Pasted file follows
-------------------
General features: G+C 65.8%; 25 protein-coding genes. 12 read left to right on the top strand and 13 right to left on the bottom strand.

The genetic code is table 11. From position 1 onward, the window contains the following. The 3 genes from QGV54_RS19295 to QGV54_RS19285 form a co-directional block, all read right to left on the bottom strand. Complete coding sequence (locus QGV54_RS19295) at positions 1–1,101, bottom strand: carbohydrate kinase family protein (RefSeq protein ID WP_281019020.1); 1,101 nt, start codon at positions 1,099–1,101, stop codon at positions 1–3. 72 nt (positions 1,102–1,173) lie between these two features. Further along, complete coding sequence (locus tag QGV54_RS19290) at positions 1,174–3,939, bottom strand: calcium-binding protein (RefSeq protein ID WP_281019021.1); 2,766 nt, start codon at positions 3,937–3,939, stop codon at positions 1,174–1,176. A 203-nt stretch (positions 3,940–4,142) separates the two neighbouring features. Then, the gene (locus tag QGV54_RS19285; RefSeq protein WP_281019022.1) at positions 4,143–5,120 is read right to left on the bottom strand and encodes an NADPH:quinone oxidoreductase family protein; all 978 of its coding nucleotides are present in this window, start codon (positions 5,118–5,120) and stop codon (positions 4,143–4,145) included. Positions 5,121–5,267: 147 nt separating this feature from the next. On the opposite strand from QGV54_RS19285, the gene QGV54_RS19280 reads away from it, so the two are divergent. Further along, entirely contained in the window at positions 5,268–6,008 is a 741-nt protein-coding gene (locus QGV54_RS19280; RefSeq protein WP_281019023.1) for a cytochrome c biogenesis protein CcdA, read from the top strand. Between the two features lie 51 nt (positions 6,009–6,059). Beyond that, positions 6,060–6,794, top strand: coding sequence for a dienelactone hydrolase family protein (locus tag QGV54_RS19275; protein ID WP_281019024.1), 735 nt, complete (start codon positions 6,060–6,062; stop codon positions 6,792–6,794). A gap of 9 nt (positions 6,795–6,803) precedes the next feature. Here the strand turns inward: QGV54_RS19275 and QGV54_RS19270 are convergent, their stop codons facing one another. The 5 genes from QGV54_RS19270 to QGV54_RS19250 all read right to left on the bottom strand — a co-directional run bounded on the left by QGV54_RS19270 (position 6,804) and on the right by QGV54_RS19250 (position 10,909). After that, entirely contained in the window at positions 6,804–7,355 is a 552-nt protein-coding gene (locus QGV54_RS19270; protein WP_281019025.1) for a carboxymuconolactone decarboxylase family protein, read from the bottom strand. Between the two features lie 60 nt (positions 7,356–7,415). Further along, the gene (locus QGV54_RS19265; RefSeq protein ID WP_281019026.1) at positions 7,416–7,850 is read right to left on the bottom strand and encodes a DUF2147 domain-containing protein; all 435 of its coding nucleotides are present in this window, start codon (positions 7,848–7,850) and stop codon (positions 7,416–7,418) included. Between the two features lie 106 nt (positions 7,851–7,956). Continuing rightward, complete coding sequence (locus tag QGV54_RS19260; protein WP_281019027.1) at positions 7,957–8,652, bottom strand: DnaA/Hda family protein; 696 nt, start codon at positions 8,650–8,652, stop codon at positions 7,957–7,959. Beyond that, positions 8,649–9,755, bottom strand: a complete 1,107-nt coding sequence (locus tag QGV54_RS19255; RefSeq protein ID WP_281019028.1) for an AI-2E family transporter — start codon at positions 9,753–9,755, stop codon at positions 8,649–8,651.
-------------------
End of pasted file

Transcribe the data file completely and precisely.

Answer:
General features: G+C 65.8%; 25 protein-coding genes. 12 read left to right on the top strand and 13 right to left on the bottom strand.

The genetic code is table 11. From position 1 onward, the window contains the following. The 3 genes from QGV54_RS19295 to QGV54_RS19285 form a co-directional block, all read right to left on the bottom strand. Complete coding sequence (locus QGV54_RS19295) at positions 1–1,101, bottom strand: carbohydrate kinase family protein (RefSeq protein ID WP_281019020.1); 1,101 nt, start codon at positions 1,099–1,101, stop codon at positions 1–3. 72 nt (positions 1,102–1,173) lie between these two features. Further along, complete coding sequence (locus tag QGV54_RS19290) at positions 1,174–3,939, bottom strand: calcium-binding protein (RefSeq protein ID WP_281019021.1); 2,766 nt, start codon at positions 3,937–3,939, stop codon at positions 1,174–1,176. A 203-nt stretch (positions 3,940–4,142) separates the two neighbouring features. Then, the gene (locus tag QGV54_RS19285; RefSeq protein WP_281019022.1) at positions 4,143–5,120 is read right to left on the bottom strand and encodes an NADPH:quinone oxidoreductase family protein; all 978 of its coding nucleotides are present in this window, start codon (positions 5,118–5,120) and stop codon (positions 4,143–4,145) included. Positions 5,121–5,267: 147 nt separating this feature from the next. On the opposite strand from QGV54_RS19285, the gene QGV54_RS19280 reads away from it, so the two are divergent. Further along, entirely contained in the window at positions 5,268–6,008 is a 741-nt protein-coding gene (locus QGV54_RS19280; RefSeq protein WP_281019023.1) for a cytochrome c biogenesis protein CcdA, read from the top strand. Between the two features lie 51 nt (positions 6,009–6,059). Beyond that, positions 6,060–6,794, top strand: coding sequence for a dienelactone hydrolase family protein (locus tag QGV54_RS19275; protein ID WP_281019024.1), 735 nt, complete (start codon positions 6,060–6,062; stop codon positions 6,792–6,794). A gap of 9 nt (positions 6,795–6,803) precedes the next feature. Here the strand turns inward: QGV54_RS19275 and QGV54_RS19270 are convergent, their stop codons facing one another. The 5 genes from QGV54_RS19270 to QGV54_RS19250 all read right to left on the bottom strand — a co-directional run bounded on the left by QGV54_RS19270 (position 6,804) and on the right by QGV54_RS19250 (position 10,909). After that, entirely contained in the window at positions 6,804–7,355 is a 552-nt protein-coding gene (locus QGV54_RS19270; protein WP_281019025.1) for a carboxymuconolactone decarboxylase family protein, read from the bottom strand. Between the two features lie 60 nt (positions 7,356–7,415). Further along, the gene (locus QGV54_RS19265; RefSeq protein ID WP_281019026.1) at positions 7,416–7,850 is read right to left on the bottom strand and encodes a DUF2147 domain-containing protein; all 435 of its coding nucleotides are present in this window, start codon (positions 7,848–7,850) and stop codon (positions 7,416–7,418) included. Between the two features lie 106 nt (positions 7,851–7,956). Continuing rightward, complete coding sequence (locus tag QGV54_RS19260; protein WP_281019027.1) at positions 7,957–8,652, bottom strand: DnaA/Hda family protein; 696 nt, start codon at positions 8,650–8,652, stop codon at positions 7,957–7,959. Beyond that, positions 8,649–9,755, bottom strand: a complete 1,107-nt coding sequence (locus tag QGV54_RS19255; RefSeq protein ID WP_281019028.1) for an AI-2E family transporter — start codon at positions 9,753–9,755, stop codon at positions 8,649–8,651.